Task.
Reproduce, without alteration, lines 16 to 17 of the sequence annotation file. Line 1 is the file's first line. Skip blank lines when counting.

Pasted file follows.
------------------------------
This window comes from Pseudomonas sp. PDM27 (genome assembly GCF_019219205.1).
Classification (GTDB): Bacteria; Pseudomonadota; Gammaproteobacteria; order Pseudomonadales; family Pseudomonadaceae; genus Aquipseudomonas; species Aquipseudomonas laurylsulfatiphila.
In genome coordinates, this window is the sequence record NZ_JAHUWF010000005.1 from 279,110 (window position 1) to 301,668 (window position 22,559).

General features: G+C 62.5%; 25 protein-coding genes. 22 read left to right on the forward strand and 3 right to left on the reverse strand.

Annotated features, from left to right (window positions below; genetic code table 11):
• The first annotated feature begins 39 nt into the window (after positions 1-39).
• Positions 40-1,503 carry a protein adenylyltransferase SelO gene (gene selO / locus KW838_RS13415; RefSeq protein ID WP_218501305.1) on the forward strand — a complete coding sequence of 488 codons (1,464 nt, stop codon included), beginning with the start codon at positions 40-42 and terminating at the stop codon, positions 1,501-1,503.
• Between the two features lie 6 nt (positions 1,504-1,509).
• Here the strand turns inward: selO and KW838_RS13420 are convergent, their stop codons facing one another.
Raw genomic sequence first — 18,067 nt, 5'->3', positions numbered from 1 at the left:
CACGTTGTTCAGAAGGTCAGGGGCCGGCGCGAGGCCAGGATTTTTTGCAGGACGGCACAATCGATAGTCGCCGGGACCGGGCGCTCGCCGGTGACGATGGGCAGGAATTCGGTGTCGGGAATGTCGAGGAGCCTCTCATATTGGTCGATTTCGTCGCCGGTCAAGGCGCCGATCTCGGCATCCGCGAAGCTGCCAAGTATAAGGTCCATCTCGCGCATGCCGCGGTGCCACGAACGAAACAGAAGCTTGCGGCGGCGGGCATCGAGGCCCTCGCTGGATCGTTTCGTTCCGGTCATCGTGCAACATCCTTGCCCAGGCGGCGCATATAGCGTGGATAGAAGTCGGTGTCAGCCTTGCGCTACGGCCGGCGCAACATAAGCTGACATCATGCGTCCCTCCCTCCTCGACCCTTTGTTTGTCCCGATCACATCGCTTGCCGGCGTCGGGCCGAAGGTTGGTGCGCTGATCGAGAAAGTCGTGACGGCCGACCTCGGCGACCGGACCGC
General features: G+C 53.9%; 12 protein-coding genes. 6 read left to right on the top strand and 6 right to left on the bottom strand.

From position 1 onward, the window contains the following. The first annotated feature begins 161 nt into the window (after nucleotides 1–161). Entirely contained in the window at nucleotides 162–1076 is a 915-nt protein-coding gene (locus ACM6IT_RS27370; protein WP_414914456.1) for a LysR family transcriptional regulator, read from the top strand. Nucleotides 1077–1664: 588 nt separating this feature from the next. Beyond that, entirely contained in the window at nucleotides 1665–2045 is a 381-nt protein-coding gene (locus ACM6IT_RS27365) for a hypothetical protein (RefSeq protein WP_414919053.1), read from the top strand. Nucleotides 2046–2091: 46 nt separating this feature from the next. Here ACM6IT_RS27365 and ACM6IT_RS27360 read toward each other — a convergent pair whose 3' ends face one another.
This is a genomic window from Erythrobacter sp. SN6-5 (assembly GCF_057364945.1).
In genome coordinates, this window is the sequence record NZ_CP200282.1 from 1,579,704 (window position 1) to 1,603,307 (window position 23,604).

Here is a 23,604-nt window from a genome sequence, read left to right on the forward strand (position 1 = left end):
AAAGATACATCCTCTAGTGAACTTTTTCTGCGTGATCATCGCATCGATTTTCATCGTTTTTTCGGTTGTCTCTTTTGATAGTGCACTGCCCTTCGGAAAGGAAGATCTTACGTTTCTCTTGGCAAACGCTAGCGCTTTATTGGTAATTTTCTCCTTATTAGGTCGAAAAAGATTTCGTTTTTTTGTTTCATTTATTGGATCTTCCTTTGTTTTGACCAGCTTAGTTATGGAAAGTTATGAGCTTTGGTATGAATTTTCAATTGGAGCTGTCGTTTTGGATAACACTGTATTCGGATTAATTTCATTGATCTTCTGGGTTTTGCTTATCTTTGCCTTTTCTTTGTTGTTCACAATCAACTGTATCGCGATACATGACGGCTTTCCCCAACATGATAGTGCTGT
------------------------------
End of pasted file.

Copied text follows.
Here is a 23,604-nt window from a genome sequence, read left to right on the forward strand (position 1 = left end):
AAAGATACATCCTCTAGTGAACTTTTTCTGCGTGATCATCGCATCGATTTTCATCGTTTTTTCGGTTGTCTCTTTTGATAGTGCACTGCCCTTCGGAAAGGAAGATCTTACGTTTCTCTTGGCAAACGCTAGCGCTTTATTGGTAATTTTCTCCTTATTAGGTCGAAAAAGATTTCGTTTTTTTGTTTCATTTATTGGATCTTCCTTTGTTTTGACCAGCTTAGTTATGGAAAGTTATGAGCTTTGGTATGAATTTTCAATTGGAGCTGTCGTTTTGGATAACACTGTATTCGGATTAATTTCATTGATCTTCTGGGTTTTGCTTATCTTTGCCTTTTCTTTGTTGTTCACAATCAACTGTATCGCGATACATGACGGCTTTCCCCAACATGATAGTGCTGT